New modes of ventilation in paediatrics

  • G. A. Marraro
Part of the Topics in Anaesthesia and Critical Care book series (TIACC)


Since its first extensive use during the polio epidemics of the 1950s, mechanical ventilation has proved to be of undoubted value in improving survival in many patients affected by severe respiratory failure of varying origin. In the last 25 years, artificial ventilation has tremendously improved the recovery of neonates, especially those born prematurely. However, mechanical ventilation can, in itself, result not only in pulmonary damage (interstitial emphysema, alveolar and bronchiolar damage, pneumothorax, and bronchopulmonary dysplasia) but also in damage to other organs, specifically when high FiO2 has been used (i.e., retrolental fibroplasia) [1–4].


Continuous Positive Airway Pressure Tidal Volume Pressure Support Pressure Support Ventilation Bronchopulmonary Dysplasia 
These keywords were added by machine and not by the authors. This process is experimental and the keywords may be updated as the learning algorithm improves.


Unable to display preview. Download preview PDF.

Unable to display preview. Download preview PDF.


  1. 1.
    Northway WH, Rosan RC, Porter DY (1967) Pulmonary disease following respirator therapy of hyaline-membrane disease. Bronchopulmonary dysplasia. N Engl J Med 276:357–368PubMedCrossRefGoogle Scholar
  2. 2.
    Goetzman BW (1986) Understanding bronchopulmonary dysplasia. Am J Dis Child 140:332–334PubMedGoogle Scholar
  3. 3.
    Chambers HM, van Velzen D (1989) Ventilator-related pathology in the extremely immature lung. Pathology 21:79–83PubMedCrossRefGoogle Scholar
  4. 4.
    Wohl MEB (1990) Bronchopulmonary dysplasia in adulthood. N Engl J Med 323:1834–1836PubMedCrossRefGoogle Scholar
  5. 5.
    Kafer ER (1971) Pulmonary oxygen toxicity. A review of the evidence for acute and chronic oxygen toxicity in man. Br J Anaesth 43:687–695PubMedCrossRefGoogle Scholar
  6. 6.
    Holm BA, Matalon S, Finkelstein JH, Notter RH (1988) Type II pneumocyte changes during hyperoxic lung injury and recovery. J Appl Physiol 65:2672–2678PubMedGoogle Scholar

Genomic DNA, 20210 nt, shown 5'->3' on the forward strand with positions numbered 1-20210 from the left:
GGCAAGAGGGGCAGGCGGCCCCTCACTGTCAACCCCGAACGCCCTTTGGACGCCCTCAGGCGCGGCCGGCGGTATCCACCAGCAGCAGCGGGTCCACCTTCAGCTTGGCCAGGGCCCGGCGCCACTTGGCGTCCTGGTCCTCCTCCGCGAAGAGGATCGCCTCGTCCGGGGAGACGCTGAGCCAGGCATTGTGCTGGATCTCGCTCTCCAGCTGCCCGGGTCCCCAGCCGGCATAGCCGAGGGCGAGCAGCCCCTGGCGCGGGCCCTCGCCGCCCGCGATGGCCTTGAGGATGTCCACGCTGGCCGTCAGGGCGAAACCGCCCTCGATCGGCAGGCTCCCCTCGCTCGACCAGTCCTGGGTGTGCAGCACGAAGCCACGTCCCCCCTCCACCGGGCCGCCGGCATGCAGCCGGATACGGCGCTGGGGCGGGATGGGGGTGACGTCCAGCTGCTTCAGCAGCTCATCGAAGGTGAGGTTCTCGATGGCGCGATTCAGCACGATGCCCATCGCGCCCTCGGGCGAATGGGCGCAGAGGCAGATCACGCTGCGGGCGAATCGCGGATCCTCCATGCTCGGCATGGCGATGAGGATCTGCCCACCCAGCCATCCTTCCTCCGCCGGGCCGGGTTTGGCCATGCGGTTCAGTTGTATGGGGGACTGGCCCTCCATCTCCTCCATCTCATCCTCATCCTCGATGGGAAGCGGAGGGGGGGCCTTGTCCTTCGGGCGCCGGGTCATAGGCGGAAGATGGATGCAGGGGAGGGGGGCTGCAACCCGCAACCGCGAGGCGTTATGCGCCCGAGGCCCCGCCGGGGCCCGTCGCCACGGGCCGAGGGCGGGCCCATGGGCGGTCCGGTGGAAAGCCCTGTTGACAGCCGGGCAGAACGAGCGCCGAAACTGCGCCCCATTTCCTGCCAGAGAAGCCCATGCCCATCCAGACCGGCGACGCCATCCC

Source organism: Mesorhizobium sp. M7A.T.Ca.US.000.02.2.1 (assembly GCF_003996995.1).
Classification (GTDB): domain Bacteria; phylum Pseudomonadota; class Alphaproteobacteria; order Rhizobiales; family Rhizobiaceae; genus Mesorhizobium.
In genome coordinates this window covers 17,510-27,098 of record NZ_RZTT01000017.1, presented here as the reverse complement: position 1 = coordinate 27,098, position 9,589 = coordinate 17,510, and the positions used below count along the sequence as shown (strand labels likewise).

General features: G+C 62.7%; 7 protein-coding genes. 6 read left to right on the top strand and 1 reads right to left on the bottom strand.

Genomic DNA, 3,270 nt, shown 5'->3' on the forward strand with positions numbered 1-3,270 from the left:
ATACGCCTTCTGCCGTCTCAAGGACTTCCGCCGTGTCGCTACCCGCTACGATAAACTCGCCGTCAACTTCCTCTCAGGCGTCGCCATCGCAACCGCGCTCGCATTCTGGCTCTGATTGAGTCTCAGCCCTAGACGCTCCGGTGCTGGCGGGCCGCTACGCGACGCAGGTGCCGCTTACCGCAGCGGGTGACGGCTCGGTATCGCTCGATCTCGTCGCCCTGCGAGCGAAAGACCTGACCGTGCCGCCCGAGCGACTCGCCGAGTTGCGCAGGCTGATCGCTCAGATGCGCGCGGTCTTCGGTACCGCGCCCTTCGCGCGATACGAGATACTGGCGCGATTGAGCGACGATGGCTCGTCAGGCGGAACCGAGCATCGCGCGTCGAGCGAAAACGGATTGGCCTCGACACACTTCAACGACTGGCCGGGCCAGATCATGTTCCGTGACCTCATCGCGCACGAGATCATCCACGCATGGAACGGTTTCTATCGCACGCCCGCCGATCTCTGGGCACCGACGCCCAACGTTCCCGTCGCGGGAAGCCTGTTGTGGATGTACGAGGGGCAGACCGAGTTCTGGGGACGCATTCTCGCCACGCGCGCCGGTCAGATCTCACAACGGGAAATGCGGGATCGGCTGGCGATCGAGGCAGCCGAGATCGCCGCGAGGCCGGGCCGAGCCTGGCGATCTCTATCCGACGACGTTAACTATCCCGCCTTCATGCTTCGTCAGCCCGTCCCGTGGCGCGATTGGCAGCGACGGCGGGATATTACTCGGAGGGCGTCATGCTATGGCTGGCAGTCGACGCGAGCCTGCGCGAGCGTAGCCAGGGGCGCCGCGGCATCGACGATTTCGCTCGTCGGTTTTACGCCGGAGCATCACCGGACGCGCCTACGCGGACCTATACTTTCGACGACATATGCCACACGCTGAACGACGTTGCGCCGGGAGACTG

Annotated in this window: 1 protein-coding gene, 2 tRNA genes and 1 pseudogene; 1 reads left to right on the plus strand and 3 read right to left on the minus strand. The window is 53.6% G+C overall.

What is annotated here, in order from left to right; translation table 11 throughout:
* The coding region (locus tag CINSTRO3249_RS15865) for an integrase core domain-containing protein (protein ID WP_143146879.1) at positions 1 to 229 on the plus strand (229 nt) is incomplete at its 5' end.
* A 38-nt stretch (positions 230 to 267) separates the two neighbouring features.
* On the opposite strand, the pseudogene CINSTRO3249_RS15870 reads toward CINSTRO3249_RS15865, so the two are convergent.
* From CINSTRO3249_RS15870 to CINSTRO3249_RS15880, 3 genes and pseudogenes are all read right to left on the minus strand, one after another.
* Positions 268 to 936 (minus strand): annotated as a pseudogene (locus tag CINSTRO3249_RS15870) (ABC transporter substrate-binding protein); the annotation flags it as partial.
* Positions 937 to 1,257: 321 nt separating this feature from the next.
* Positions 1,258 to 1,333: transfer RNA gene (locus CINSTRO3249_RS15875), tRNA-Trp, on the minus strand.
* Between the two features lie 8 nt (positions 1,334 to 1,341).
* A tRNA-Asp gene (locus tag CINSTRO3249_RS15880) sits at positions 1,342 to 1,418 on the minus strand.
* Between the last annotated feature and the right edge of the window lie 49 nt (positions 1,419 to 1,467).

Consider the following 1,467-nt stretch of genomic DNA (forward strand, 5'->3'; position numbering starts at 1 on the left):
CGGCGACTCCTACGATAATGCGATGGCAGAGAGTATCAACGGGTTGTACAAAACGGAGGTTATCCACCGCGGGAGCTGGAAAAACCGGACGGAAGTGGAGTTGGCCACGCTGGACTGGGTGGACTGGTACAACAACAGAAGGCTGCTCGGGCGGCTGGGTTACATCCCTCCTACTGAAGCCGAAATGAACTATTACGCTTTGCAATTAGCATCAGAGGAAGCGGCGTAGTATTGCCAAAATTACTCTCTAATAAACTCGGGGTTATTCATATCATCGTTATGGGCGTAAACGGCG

7. 7.
    Saugstad OD (1985) Oxygen radicals and pulmonary damage. Pediatr Pulmonol 1:167–175PubMedCrossRefGoogle Scholar
  8. 8.
    Nilsson R, Grossmann G, Robertson B (1980) Pathogenesis of neonatal lung lesions induced by artificial ventilation: evidence against the role of barotrauma. Respiration 40:218–225PubMedCrossRefGoogle Scholar
  9. 9.
    Kolobow T, Moretti MP, Fumagalli R, Mascheroni D, Prato P, Chen V, Joris M (1987) Severe impairment in lung function induced by high peak airway pressure during mechanical ventilation. Am Rev Respir Dis 135:312–315PubMedGoogle Scholar
  10. 10.
    Dreyfuss D, Soler P, Basset G, Saumon G (1988) High inflation pressure pulmonary edema. Respective effects of high airway pressure, high tidal volume, and positive endexpiratory pressure. Am Rev Respir Dis 137:1159–1164PubMedGoogle Scholar
  11. 11.
    Tsuno K, Prato P, Kolobow T (1990) Acute lung injury from mechanical ventilation at moderately high airway pressures. J Appl Physiol 69:956–961PubMedGoogle Scholar
  12. 12.
    Dreyfuss D, Saumon G (1992) Barotrauma is volutrauma, but which volume is the one responsible? Intensive Care Med 18:139–141PubMedCrossRefGoogle Scholar
  13. 13.
    Slutsky AS (1993) Mechanical ventilation. Chest 104:1833–1859PubMedCrossRefGoogle Scholar
  14. 14.
    Maclntyre NR (1993) Clinically available new strategies for mechanical ventilatory support. Chest 104:560–565CrossRefGoogle Scholar
  15. 15.
    Tobin MJ (1994) Mechanical ventilation. N Eng J Med 330:1056–1061CrossRefGoogle Scholar
  16. 16.
    Slustsky AS (1994) Consensus conference on mechanical ventilation. Intensive Care Med 20:64–79CrossRefGoogle Scholar
  17. 17.
    Stewart TE, Slutsky AS (1995) Mechanical ventilation: a shifting philosophy. Curr Opinion Crit Care 1:49–56Google Scholar
  18. 18.
    Smith BE (1990) High frequency ventilation: past, present and future? Brit J Anaesth 65:130–138PubMedCrossRefGoogle Scholar
  19. 19.
    The HIFI Study Group (1989) High-frequency oscillatory ventilation compared with conventional mechanical ventilation in the treatment of respiratory failure in preterm infants. N Engl J Med 320:88–93CrossRefGoogle Scholar
  20. 20.
    Kinsella JP, Clark RH (1993) High-frequency oscillatory ventilation in paediatric critical care. Crit Care Med 21:174–175PubMedCrossRefGoogle Scholar
  21. 21.
    Arnold JH (1996) High frequency oscillatory ventilation: theory and practice in paediatric patients. Paediatr Anaesth 6:437–441PubMedCrossRefGoogle Scholar
  22. 22.
    Carter MJM, Gerstmann DR, Clark MRH, Snider MG, Cornish JD, Null DM, deLemos RA (1990) High-frequency oscillatory ventilation and extracorporeal membrane oxygenation for the treatment of acute neonatal respiratory failure. Pediatrics 85:159–164PubMedGoogle Scholar
  23. 23.
    Man GCW, Ahmed IH, Logus JW, Man SFP (1987) High-frequency oscillatory ventilation increases canine pulmonary epithelial permeability. J Appl Physiol 63:1871–1876PubMedGoogle Scholar